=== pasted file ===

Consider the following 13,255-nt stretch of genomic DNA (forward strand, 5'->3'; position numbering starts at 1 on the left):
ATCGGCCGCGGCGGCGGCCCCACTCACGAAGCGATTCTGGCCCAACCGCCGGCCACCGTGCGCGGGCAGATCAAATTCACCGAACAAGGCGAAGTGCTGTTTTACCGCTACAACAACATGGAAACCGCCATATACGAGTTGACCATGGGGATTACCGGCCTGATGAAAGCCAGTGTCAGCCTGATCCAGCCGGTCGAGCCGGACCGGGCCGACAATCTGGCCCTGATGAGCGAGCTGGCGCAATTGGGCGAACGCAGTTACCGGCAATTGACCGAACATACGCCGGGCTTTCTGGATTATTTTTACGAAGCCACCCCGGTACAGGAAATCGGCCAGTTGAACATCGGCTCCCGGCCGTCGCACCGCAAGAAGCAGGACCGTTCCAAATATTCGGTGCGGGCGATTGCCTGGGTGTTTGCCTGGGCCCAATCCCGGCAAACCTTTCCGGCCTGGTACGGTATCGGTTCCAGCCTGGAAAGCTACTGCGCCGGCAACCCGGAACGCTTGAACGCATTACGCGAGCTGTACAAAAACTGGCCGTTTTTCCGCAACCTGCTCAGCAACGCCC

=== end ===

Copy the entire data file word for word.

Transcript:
Consider the following 13,255-nt stretch of genomic DNA (forward strand, 5'->3'; position numbering starts at 1 on the left):
ATCGGCCGCGGCGGCGGCCCCACTCACGAAGCGATTCTGGCCCAACCGCCGGCCACCGTGCGCGGGCAGATCAAATTCACCGAACAAGGCGAAGTGCTGTTTTACCGCTACAACAACATGGAAACCGCCATATACGAGTTGACCATGGGGATTACCGGCCTGATGAAAGCCAGTGTCAGCCTGATCCAGCCGGTCGAGCCGGACCGGGCCGACAATCTGGCCCTGATGAGCGAGCTGGCGCAATTGGGCGAACGCAGTTACCGGCAATTGACCGAACATACGCCGGGCTTTCTGGATTATTTTTACGAAGCCACCCCGGTACAGGAAATCGGCCAGTTGAACATCGGCTCCCGGCCGTCGCACCGCAAGAAGCAGGACCGTTCCAAATATTCGGTGCGGGCGATTGCCTGGGTGTTTGCCTGGGCCCAATCCCGGCAAACCTTTCCGGCCTGGTACGGTATCGGTTCCAGCCTGGAAAGCTACTGCGCCGGCAACCCGGAACGCTTGAACGCATTACGCGAGCTGTACAAAAACTGGCCGTTTTTCCGCAACCTGCTCAGCAACGCCC